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Optics Express

Optics Express

  • Editor: C. Martijn de Sterke
  • Vol. 19, Iss. 22 — Oct. 24, 2011
  • pp: 21730–21738
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Attosecond pulses with sophisticated spatio-spectral waveforms: spatio-spectral Airy and auto-focusing beams

Ofer Kfir, Maxim Kozlov, Avner Fleischer, and Oren Cohen  »View Author Affiliations


Optics Express, Vol. 19, Issue 22, pp. 21730-21738 (2011)
http://dx.doi.org/10.1364/OE.19.021730


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Abstract

We propose a scheme for producing attosecond pulses with sophisticated spatio-spectral waveforms. The profile of a seed attosecond pulse is modified and its central frequency is up-converted through interaction with an infrared pump pulse. The transverse profile of the infrared beam and a spatiotemporal shift between the seed and infrared pulses are used for manipulating the spatio-spectral waveform of the generated pulse beam. We present several examples of sophisticated isolated attosecond pulse beam generation, including spatio-spectral Airy beam that exhibits prismatic self-bending effect and a beam undergoing auto-focusing to a sub-micron spot without the need of a focusing lens or nonlinearity.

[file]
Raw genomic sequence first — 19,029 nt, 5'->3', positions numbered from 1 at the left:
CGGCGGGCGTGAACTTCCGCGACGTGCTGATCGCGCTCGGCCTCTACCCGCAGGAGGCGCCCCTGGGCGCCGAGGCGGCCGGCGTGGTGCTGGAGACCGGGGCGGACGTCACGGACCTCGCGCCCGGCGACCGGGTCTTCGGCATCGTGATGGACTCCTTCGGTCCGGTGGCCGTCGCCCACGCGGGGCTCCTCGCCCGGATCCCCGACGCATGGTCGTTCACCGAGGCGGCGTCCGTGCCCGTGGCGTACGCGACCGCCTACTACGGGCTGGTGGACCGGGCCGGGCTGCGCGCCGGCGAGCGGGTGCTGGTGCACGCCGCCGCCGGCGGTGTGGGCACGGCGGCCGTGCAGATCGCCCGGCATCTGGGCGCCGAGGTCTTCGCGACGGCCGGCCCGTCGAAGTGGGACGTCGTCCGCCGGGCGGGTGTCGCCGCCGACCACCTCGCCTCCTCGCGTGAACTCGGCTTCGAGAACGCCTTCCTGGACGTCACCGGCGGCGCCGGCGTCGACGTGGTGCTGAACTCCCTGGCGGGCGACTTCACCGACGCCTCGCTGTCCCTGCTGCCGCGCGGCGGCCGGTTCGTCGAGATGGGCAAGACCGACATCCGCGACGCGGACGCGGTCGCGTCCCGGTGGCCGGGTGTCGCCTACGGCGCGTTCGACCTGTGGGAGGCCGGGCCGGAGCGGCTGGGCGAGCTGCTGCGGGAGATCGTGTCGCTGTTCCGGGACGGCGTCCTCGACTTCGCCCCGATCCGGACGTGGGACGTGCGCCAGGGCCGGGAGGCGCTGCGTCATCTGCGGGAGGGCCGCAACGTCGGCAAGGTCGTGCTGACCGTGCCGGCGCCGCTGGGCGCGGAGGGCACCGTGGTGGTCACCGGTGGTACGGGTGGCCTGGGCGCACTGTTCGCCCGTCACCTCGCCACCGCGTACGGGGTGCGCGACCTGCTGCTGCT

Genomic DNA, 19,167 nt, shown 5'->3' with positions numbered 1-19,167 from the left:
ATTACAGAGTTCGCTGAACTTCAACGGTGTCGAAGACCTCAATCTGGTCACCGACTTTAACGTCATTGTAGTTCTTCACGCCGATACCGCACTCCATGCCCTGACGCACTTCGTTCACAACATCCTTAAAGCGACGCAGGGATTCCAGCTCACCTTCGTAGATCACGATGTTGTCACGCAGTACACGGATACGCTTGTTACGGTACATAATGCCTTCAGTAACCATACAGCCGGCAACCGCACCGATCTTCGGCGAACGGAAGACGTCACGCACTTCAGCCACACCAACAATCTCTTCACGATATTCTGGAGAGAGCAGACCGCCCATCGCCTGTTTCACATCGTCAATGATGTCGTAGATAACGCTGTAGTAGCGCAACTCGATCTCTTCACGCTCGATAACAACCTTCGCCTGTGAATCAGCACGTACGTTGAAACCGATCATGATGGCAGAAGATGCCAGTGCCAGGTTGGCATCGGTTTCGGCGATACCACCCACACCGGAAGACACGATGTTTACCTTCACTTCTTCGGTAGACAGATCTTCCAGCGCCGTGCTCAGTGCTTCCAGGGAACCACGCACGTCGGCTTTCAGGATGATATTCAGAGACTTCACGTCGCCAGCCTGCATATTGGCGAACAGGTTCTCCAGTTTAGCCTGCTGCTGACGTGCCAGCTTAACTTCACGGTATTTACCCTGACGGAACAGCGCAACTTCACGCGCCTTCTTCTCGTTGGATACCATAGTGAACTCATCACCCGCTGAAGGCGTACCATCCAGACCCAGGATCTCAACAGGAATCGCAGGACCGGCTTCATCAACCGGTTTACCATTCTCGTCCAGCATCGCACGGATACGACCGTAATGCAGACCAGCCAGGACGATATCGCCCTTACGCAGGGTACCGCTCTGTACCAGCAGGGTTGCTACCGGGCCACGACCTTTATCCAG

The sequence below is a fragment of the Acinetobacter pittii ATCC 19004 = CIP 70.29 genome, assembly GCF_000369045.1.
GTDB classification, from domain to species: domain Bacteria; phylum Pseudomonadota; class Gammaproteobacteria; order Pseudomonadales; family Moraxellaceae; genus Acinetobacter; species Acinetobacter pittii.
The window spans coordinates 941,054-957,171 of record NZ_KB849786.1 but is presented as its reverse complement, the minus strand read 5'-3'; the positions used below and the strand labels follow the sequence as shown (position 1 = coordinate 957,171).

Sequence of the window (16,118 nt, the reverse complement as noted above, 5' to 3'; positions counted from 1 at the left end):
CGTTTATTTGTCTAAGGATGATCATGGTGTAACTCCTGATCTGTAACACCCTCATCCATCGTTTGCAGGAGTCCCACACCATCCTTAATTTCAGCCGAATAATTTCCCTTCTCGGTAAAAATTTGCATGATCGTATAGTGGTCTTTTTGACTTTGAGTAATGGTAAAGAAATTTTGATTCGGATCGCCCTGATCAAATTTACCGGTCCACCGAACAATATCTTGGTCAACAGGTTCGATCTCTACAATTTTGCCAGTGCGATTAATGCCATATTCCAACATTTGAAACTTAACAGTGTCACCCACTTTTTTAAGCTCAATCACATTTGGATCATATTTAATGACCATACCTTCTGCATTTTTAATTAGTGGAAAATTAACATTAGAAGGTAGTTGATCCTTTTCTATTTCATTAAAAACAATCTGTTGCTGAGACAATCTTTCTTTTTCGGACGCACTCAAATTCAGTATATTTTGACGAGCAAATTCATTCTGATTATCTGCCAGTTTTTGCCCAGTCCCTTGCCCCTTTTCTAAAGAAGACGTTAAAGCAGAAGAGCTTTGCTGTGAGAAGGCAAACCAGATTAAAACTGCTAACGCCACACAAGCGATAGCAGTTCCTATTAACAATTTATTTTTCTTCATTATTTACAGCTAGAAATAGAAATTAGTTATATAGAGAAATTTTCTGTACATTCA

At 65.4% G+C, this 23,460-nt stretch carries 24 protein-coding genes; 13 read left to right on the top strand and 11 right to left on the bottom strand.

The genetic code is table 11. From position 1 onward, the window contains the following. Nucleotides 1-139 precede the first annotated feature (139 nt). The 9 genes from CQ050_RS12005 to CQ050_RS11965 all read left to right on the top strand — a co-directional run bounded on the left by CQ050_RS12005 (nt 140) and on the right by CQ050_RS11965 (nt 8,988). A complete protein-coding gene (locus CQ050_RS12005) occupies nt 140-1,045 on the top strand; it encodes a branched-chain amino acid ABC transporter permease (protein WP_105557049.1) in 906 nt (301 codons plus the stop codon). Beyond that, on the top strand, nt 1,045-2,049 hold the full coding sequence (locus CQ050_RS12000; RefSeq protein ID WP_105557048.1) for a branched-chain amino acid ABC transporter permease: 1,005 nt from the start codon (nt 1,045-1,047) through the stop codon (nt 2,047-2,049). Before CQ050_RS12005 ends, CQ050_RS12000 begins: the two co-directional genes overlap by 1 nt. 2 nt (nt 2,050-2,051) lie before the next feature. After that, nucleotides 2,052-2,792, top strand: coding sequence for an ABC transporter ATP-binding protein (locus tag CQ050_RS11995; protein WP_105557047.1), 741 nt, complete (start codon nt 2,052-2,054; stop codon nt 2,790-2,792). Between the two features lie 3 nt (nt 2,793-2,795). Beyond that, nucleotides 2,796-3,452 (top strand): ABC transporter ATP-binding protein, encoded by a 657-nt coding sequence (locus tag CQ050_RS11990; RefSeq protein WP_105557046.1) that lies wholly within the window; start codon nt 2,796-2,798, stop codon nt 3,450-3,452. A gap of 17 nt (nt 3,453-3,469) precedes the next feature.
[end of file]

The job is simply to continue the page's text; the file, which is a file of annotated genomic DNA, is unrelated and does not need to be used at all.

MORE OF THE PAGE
© 2011 OSA

1. Introduction

Ongoing development in isolated attosecond pulse generation pushes forward the field of attosecond science where ultrafast dynamics in atoms molecules and solids are investigated and controlled in the time domain [1

1. P. H. Bucksbaum, “The future of attosecond spectroscopy,” Science 317, 766–769 (2007). [CrossRef] [PubMed]

, 2

2. M. Drescher, M. Hentschel, R. Kienberger, M. Uiberacker, V. Yakovlev, A. Scrinzi, T. Westerwalbesloh, U. Kleineberg, U. Heinzmann, and F. Krausz, “Time-resolved atomic inner-shell spectroscopy,” Nature 419, 803–807 (2002). [CrossRef] [PubMed]

]. Isolated attosecond pulses are produced by temporal gating and spectral filtering of high-order harmonics. Several gating processes have been demonstrated, including amplitude gating using one [3

3. M. Hentschel, R. Kienberger, C. Spielmann, G. A. Reider, N. Milosevic, T. Brabec, P. Corkum, U. Heinzmann, M. Drescher, and F. Krausz, “Attosecond metrology,” Nature 414, 509–513 (2001). [CrossRef] [PubMed]

,4

4. E. Goulielmakis, M. Schultze, M. Hofstetter, V. S. Yakovlev, J. Gagnon, M. Uiberacker, A. L. Aquila, E. M. Gullikson, D. T. Attwood, R. Kienberger, F. Krausz, and U. Kleineberg, “Single-cycle nonlinear optics,” Science 320, 1614–1617 (2008). [CrossRef] [PubMed]

] or multiple colors driving fields [5

5. T. Pfeifer, L. Gallmann, M. J. Abel, P. M. Nagel, D. M. Neumark, and S. R. Leone, “Heterodyne mixing of laser fields for temporal gating of high-order harmonic generation,” Phys. Rev. Lett. 97, 163901 (2006). [CrossRef] [PubMed]

,6

6. F. Calegari, C. Vozzi, M. Negro, G. Sansone, F. Frassetto, L. Poletto, P. Villoresi, M. Nisoli, S. De Silvestri, and S. Stagira, “Efficient continuum generation exceeding 200 eV by intense ultrashort two-color driver,” Opt. Lett. 34, 3125–3127 (2009). [CrossRef] [PubMed]

], polarization gating [7